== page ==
- ORIGINS OF THE "INDIAN METHOD" OF NASAL RECONSTRUCTION; Plastic & Reconstructive Surgery; Vol 116(4):1177-1179, September 15, 2005. Singh, Gurminder B.Sc., M.B.B.S.; Kelly, Martin F.R.C.S.(Plast.)
- Nasal Reconstruction: Forehead Flap; Plastic & Reconstructive Surgery; Vol 113(6):100e-111e, May 2004; Menick, Frederick J. M.D.
- Alessandro Benedetti, a Fifteenth Century Anatomist and Surgeon: His Role in the History of Nasal Reconstruction; Plastic & Reconstructive Surgery; Vol 96(3):739-743, September 1995; Furlan, Silvano; Mazzola, Riccardo F.
- Nasal reconstruction: the state of the art; Jin Soon Chang, Samuel S. Becker and Stephen S. Park
Friday, July 6, 2007
Rebuilding--restoring--repairing. That is what drew me to Plastic Surgery. Recently John Hopkins Facial Plastic Surgeons rebuilt a young soldier's nose. You need to check out this article. Photo credit-reference #1.
In the history of plastic surgery, facial injuries have done much to move us forward. The first surgical attempts at nasal reconstruction were recorded in India (1500 b.c.), where nasal mutilation was prevalent. Nasal reconstruction was at that time performed by brickmakers or potters. It is known that forehead flap reconstructions were being carried out in Kangra (near Delhi) from 1000 a.d. onward by the Kanghiara family. The operative technique was a family secret, such that a daughter-in-law would be allowed to watch and assist but not a daughter, who might subsequently marry and take the secret outside the family. The surgical technique practiced in India arrived in England via a circuitous route in the eighteenth century. From 1769 to 1799, wars were fought between Tipu Sultan and the British. A bullock cart driver named Kawasjee and four Indian soldiers of the British army fell into the hands of the Sultan. Their noses and right arms were cut off as punishment, and the men were sent back to their English command. When faced with the amputees, an English officer recalled the case of a merchant’s nose that had been cut off and subsequently reconstructed by a potter named Maratha Vaidya. The commanding officer sent for Vaidya and asked him to reconstruct the nose of Kawasjee. The operation was performed in the presence of two English doctors, Thomas Cruso and James Findlay. Subsequently, the article was reproduced in the Gentleman’s Magazine of London in October of 1794 and signed with the initials “B. L.,” the English author being a surgeon named Cully Lyon Lucas. Thereafter, the forehead flap method became known as the “Indian method.”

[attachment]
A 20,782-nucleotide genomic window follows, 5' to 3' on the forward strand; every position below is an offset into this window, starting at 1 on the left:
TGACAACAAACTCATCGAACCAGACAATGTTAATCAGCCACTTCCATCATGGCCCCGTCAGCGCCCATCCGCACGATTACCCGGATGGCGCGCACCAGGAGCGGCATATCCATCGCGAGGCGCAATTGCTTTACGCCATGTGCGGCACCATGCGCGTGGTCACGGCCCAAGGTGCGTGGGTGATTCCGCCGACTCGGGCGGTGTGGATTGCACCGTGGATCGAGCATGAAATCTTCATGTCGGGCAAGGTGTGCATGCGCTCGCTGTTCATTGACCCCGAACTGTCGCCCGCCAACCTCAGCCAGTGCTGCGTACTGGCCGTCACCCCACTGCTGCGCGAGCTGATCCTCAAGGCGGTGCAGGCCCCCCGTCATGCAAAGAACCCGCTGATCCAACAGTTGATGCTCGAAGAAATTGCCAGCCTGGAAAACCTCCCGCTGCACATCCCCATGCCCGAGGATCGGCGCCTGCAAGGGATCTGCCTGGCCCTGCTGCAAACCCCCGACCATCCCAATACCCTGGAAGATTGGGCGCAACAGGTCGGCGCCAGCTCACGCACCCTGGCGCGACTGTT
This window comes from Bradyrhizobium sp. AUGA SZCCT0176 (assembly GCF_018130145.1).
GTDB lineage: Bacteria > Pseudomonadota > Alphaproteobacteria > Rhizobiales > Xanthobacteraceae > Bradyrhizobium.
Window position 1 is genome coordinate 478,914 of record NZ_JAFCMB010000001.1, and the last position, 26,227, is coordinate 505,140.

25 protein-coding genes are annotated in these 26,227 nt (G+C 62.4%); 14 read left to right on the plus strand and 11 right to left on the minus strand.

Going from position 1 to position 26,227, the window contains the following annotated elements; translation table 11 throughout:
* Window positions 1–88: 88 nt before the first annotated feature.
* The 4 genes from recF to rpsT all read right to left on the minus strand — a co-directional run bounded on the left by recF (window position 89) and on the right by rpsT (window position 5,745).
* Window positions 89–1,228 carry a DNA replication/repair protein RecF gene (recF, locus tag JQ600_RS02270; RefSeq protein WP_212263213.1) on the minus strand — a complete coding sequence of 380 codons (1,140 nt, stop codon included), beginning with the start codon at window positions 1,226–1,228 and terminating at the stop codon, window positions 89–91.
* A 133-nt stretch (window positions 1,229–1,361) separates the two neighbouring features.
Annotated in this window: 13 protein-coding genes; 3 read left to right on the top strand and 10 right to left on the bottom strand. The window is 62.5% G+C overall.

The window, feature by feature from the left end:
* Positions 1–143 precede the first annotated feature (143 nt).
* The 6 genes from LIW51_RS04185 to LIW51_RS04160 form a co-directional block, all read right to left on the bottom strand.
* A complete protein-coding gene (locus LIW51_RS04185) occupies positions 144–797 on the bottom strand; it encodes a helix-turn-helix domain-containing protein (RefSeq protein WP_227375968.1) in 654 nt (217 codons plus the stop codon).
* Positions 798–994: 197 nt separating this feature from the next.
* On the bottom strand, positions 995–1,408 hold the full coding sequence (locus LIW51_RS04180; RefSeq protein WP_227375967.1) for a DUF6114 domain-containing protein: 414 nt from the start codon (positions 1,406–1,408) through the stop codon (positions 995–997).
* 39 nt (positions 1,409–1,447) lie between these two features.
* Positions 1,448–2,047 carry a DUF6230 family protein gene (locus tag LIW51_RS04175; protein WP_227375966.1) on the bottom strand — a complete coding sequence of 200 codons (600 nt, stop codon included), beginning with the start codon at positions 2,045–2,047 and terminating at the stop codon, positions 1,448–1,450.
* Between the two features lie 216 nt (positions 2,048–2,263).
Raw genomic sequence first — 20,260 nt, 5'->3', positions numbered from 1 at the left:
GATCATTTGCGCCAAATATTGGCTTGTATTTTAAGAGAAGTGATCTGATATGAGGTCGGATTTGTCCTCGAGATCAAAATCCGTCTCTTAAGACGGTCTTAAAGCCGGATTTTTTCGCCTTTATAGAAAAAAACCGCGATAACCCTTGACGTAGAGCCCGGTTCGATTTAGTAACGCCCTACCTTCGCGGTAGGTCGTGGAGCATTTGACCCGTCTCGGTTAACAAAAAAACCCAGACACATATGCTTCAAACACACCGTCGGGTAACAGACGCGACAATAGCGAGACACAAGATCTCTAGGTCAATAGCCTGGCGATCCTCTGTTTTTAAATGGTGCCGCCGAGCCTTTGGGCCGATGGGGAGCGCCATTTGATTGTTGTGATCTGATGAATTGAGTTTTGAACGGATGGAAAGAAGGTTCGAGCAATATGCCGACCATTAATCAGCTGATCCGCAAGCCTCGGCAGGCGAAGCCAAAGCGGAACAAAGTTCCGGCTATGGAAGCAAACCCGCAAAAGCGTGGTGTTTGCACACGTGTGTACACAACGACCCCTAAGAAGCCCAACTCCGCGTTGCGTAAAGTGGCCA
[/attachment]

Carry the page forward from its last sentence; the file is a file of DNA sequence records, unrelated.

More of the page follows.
Alessandro Benedetti (about 1445-1525) was Professor of Anatomy and Surgery at Padua University. He published articles on many subjects, first of all on anatomy. His work Anatomice, sive Historia Corporis Humani (Anatomy, or the History of the Human Body), first printed in Venice in 1502, was very popular and influential at that time. Of the many topics treated in the book, one is of special interest to plastic surgeons, i.e., the description of nasal reconstruction by means of a skin flap taken from the arm. The procedure is the same as the one the Branca family practiced in Sicily in the middle of fifteenth century. It is well known that the Brancas kept secret the operation and never published it. Hence, Alessandro Benedetti played an important role in the history of plastic surgery because he first reported in the Western surgical literature the procedure of nasal repair, later called the "Italian" method, almost 100 years before Tagliacozzi's publication in 1597.
Dr. Tagliacozzi’s procedure was not, however, for the faint-hearted. First, a flap of skin was partially cut from the upper arm. When enough healing had taken place to ensure that the tissue remained living, a second operation was performed, in which the flap was shaped into a rudimentary nose and attached to the face. After about two weeks (and presumably a lot of arm ache) the new nose was finally severed from the arm. Then the doctor operated yet again, this time to refine the contours and general appearance. The entire procedure took from 3 to 5 months. Presumably it was accompanied by considerable pain, as anesthetics were virtually unknown in those days.
The John Hopkins surgeons have built on all this history and more. Their results are wonderful!